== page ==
Welcome to the Quilting Board!

Already a member? Login above
loginabove
OR
To post questions, help other quilters and reduce advertising (like the one on your left), join our quilting community. It's free!

Page 1 of 2 1 2 LastLast
Results 1 to 10 of 14

Thread: Another Applique question. Turned or Raw

  1. #1
    Senior Member familyfun's Avatar
    Join Date
    Mar 2011
    Location
    Central Ohio
    Posts
    597
    Hello everyone. I have came back for somemore advice form the experts. I started my dear jane quilt yesturday and have 14 blocks done. I started with the easy one first and used pp.
    I am not good at applique. I threw away my first two projects because they looked terrible. I decided to do machine applique on a dj block and I think it looks horrible so I watched somemore videos on line and thought I would raw fray edge a couple of them. I was wondering if you think it will cause a problem in the future. I have no idea how well it holds up. I dont see this quilt being washed everyweek. But over time how well does fray edge stay. I used a very small stich 1.2
    For some reason my machine would not do the applique stich it was putting a zag in it. So I decided to straight stitch. What do you all think ?
    I am also going to post other blocks on pic page

    Machine applique with messed up stitching
    Name:  Attachment-179161.jpe
Views: 99
Size:  53.1 KB

    raw edge
    Name:  Attachment-179162.jpe
Views: 54
Size:  94.9 KB

    another raw edge
    Name:  Attachment-179163.jpe
Views: 61
Size:  56.9 KB

  2. #2
    Power Poster amma's Avatar
    Join Date
    Jul 2007
    Location
    Out searching for some sunshine :-)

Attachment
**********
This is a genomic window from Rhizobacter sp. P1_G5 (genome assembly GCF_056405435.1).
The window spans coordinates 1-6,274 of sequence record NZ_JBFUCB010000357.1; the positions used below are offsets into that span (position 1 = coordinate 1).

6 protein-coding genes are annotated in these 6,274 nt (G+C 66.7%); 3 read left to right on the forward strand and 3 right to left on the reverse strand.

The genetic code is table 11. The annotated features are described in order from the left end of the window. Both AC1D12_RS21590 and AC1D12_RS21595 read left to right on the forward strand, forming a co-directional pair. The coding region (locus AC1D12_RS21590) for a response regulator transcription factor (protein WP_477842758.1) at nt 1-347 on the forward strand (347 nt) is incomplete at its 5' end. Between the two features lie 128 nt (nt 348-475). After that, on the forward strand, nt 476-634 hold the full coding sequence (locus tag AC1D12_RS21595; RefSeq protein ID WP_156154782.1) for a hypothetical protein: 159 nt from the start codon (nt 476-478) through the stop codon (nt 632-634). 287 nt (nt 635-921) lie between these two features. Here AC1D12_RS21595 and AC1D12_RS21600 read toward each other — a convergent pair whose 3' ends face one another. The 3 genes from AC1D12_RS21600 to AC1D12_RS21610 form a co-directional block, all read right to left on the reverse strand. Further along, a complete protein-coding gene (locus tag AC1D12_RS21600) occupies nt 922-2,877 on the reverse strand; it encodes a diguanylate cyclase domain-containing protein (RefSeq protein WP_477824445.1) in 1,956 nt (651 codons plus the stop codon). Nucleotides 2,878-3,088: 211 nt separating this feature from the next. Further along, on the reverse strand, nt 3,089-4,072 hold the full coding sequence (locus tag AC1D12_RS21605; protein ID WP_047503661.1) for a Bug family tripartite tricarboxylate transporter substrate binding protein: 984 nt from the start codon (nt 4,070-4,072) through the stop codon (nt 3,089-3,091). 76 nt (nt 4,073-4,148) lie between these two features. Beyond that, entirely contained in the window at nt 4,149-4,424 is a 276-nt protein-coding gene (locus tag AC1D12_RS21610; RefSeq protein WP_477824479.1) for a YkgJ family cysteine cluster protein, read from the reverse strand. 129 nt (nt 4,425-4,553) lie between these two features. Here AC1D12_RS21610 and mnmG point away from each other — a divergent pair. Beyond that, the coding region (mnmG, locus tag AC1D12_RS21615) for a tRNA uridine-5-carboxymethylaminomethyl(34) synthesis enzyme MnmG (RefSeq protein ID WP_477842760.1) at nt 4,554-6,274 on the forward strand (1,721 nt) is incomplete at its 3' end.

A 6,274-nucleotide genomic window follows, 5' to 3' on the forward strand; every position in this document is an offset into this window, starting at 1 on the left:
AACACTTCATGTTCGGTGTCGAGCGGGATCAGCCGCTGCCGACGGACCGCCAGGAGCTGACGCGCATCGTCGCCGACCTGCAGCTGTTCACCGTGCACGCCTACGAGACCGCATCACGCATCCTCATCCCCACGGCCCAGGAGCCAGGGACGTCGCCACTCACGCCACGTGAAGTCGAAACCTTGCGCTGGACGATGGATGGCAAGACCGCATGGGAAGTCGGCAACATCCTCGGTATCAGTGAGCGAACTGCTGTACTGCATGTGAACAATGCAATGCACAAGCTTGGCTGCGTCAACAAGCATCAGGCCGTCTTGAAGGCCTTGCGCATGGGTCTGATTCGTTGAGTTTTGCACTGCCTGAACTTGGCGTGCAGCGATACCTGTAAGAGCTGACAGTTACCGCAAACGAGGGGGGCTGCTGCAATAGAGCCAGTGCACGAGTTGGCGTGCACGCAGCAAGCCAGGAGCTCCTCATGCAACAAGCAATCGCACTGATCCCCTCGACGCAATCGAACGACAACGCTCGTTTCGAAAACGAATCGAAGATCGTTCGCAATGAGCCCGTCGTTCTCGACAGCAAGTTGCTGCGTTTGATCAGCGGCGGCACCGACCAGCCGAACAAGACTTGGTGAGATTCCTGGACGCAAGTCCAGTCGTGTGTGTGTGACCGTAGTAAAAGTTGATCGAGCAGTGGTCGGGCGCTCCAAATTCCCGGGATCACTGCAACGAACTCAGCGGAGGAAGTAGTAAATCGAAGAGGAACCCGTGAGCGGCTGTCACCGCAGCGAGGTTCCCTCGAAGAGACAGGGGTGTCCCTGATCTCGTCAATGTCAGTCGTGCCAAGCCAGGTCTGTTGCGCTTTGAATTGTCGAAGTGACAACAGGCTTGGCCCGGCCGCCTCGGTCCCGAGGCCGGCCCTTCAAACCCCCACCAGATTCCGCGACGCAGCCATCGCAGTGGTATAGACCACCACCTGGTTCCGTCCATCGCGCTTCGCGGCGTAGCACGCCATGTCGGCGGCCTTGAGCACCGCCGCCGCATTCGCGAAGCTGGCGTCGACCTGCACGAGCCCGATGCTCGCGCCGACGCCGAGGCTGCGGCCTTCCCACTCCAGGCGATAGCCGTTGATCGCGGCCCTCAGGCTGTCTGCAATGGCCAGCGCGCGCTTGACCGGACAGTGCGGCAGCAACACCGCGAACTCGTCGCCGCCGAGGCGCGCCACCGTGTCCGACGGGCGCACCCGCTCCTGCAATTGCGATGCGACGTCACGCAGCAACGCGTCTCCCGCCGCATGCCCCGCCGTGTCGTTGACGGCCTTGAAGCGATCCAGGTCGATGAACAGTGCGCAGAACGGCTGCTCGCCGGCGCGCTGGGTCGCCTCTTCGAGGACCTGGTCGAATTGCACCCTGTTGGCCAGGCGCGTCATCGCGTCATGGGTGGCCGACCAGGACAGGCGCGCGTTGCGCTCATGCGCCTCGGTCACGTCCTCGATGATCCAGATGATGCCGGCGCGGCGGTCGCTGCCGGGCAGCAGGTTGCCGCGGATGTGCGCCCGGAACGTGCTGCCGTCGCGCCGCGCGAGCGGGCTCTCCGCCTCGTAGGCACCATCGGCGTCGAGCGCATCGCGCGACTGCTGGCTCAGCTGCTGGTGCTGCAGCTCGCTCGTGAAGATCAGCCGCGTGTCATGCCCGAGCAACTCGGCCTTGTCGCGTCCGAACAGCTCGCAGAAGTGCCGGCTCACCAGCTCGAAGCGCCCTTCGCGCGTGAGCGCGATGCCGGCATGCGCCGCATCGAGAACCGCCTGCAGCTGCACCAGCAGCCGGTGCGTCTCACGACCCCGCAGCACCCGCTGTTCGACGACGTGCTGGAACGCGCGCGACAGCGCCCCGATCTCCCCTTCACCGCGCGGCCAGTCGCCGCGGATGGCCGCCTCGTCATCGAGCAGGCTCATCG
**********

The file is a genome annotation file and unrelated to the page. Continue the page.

Posts
    59,108
    Blog Entries
    1
    The stitch with the "zig" in it will hold up longer than the frayed edge will IMHO
    I stitch right alongside the edge of the applique and then let the zig go over onto the applique piece. I like how it looks done this way and it protects the edges better, again JMHO :D:D:D

    Here are some videos on applique, you may find them helpful
    http://www.critterpat.com/content.php?content_id=1007

  3. #3
    Super Member dream56's Avatar
    Join Date
    Apr 2010
    Location
    Indiana, PA
    Posts
    1,404
    Blog Entries
    1
    I like either the turned edge with stitching or a satin stitch around - like Amma said too loose of stitching around raw edge won't hold up as long.

  4. #4
    Super Member earthwalker's Avatar
    Join Date
    Jun 2009
    Location
    Perth, Western Australia
    Posts
    9,261
    I prefer to applique by hand, turning the edge under. I can't see the raw edge holding up well at all and imho could blur the edges of the design.

  5. #5
    Super Member jayelee's Avatar
    Join Date
    Jul 2010
    Location
    Chaumont NY
    Posts
    1,174
    I raw edge applique but I use Heat and Bond lite and a blanket stitch

  6. #6
    Senior Member familyfun's Avatar
    Join Date
    Mar 2011
    Location
    Central Ohio
    Posts
    597
    Thank you for your replies. I think I will go back to the drawing board and redo these blocks.

  7. #7
    Banned
    Join Date
    Mar 2010
    Location
    Sturbridge, Ma
    Posts
    4,017